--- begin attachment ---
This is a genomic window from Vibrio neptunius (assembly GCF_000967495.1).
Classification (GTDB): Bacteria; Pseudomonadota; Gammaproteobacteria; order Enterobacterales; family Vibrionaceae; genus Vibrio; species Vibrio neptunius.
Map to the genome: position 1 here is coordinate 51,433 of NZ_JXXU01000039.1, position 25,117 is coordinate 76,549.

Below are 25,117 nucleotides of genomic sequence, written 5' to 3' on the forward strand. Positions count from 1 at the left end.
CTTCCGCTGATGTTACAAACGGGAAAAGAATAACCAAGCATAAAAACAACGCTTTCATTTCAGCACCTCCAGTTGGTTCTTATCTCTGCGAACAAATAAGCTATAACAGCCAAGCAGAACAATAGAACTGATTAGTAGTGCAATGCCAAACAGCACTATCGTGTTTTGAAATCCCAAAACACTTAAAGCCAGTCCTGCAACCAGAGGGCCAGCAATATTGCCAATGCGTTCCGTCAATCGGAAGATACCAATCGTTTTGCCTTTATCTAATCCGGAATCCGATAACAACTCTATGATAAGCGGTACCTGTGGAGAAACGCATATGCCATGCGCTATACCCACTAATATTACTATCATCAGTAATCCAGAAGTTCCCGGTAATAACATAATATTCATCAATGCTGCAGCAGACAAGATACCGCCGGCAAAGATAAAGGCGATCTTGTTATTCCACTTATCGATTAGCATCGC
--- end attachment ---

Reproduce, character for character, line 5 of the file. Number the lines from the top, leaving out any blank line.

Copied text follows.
CTTCCGCTGATGTTACAAACGGGAAAAGAATAACCAAGCATAAAAACAACGCTTTCATTTCAGCACCTCCAGTTGGTTCTTATCTCTGCGAACAAATAAGCTATAACAGCCAAGCAGAACAATAGAACTGATTAGTAGTGCAATGCCAAACAGCACTATCGTGTTTTGAAATCCCAAAACACTTAAAGCCAGTCCTGCAACCAGAGGGCCAGCAATATTGCCAATGCGTTCCGTCAATCGGAAGATACCAATCGTTTTGCCTTTATCTAATCCGGAATCCGATAACAACTCTATGATAAGCGGTACCTGTGGAGAAACGCATATGCCATGCGCTATACCCACTAATATTACTATCATCAGTAATCCAGAAGTTCCCGGTAATAACATAATATTCATCAATGCTGCAGCAGACAAGATACCGCCGGCAAAGATAAAGGCGATCTTGTTATTCCACTTATCGATTAGCATCGC